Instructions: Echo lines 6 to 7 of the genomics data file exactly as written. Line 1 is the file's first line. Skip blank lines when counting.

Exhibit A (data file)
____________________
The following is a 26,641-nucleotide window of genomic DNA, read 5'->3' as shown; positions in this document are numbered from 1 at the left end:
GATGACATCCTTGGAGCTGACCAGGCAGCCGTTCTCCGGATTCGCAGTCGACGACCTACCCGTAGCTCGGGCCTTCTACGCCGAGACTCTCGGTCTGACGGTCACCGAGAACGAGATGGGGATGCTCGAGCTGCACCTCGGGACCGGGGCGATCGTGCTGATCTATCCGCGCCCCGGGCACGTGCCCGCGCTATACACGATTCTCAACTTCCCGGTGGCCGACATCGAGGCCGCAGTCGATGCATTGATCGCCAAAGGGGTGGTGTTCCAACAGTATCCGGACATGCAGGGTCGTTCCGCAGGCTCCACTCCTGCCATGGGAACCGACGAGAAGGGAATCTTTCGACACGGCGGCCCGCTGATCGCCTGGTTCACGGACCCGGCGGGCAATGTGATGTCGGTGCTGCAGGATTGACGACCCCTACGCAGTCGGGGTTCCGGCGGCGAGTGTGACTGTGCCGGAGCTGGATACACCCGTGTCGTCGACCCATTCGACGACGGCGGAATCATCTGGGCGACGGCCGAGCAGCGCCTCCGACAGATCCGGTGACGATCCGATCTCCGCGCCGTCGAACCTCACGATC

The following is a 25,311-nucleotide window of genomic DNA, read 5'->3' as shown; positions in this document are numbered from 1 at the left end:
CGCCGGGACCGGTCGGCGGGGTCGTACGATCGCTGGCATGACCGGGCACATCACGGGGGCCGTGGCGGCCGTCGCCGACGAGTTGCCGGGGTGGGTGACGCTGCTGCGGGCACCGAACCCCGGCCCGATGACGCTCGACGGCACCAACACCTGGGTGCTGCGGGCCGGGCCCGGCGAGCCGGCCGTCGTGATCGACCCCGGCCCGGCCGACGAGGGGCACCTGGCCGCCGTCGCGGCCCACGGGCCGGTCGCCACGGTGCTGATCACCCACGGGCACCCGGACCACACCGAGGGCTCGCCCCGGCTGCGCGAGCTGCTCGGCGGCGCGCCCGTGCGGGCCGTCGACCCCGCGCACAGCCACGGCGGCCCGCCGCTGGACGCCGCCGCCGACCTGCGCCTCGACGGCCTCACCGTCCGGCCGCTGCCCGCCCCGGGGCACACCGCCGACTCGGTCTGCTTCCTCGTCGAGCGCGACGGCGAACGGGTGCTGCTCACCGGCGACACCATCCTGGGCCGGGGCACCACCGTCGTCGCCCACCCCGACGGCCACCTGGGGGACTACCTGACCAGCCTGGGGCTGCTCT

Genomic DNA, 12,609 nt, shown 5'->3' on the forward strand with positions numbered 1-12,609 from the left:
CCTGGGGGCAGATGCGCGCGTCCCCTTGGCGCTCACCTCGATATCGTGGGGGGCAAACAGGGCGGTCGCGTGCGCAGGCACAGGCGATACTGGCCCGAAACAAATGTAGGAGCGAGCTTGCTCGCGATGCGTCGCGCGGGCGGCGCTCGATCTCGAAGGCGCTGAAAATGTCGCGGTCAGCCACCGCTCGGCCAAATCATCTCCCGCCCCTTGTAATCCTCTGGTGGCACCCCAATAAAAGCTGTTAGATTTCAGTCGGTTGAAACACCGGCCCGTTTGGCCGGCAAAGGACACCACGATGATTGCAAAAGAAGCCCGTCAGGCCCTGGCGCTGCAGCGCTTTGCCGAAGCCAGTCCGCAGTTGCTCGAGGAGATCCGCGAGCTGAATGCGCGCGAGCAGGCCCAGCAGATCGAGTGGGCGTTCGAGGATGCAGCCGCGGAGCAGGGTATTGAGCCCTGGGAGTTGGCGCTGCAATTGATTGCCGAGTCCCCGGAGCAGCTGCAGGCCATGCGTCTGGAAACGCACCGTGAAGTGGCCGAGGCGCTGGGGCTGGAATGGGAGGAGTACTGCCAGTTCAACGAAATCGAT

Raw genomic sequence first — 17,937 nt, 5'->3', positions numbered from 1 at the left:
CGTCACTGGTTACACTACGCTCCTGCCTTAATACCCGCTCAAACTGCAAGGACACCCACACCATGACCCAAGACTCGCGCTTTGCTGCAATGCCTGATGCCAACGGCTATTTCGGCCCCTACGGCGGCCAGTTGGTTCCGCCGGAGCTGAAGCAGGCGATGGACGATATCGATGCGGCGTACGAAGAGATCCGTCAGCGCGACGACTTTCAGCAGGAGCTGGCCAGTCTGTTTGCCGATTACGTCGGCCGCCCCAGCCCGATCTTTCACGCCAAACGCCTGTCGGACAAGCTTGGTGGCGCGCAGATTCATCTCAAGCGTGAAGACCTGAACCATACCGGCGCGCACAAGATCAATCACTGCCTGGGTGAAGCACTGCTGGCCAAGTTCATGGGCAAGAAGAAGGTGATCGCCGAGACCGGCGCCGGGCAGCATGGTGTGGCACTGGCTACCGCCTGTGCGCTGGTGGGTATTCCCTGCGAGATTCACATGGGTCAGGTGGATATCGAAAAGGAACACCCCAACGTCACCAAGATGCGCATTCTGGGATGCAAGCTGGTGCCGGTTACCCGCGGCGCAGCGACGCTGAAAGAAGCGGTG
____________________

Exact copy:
CCTGGGGGCAGATGCGCGCGTCCCCTTGGCGCTCACCTCGATATCGTGGGGGGCAAACAGGGCGGTCGCGTGCGCAGGCACAGGCGATACTGGCCCGAAACAAATGTAGGAGCGAGCTTGCTCGCGATGCGTCGCGCGGGCGGCGCTCGATCTCGAAGGCGCTGAAAATGTCGCGGTCAGCCACCGCTCGGCCAAATCATCTCCCGCCCCTTGTAATCCTCTGGTGGCACCCCAATAAAAGCTGTTAGATTTCAGTCGGTTGAAACACCGGCCCGTTTGGCCGGCAAAGGACACCACGATGATTGCAAAAGAAGCCCGTCAGGCCCTGGCGCTGCAGCGCTTTGCCGAAGCCAGTCCGCAGTTGCTCGAGGAGATCCGCGAGCTGAATGCGCGCGAGCAGGCCCAGCAGATCGAGTGGGCGTTCGAGGATGCAGCCGCGGAGCAGGGTATTGAGCCCTGGGAGTTGGCGCTGCAATTGATTGCCGAGTCCCCGGAGCAGCTGCAGGCCATGCGTCTGGAAACGCACCGTGAAGTGGCCGAGGCGCTGGGGCTGGAATGGGAGGAGTACTGCCAGTTCAACGAAATCGAT

Raw genomic sequence first — 17,937 nt, 5'->3', positions numbered from 1 at the left: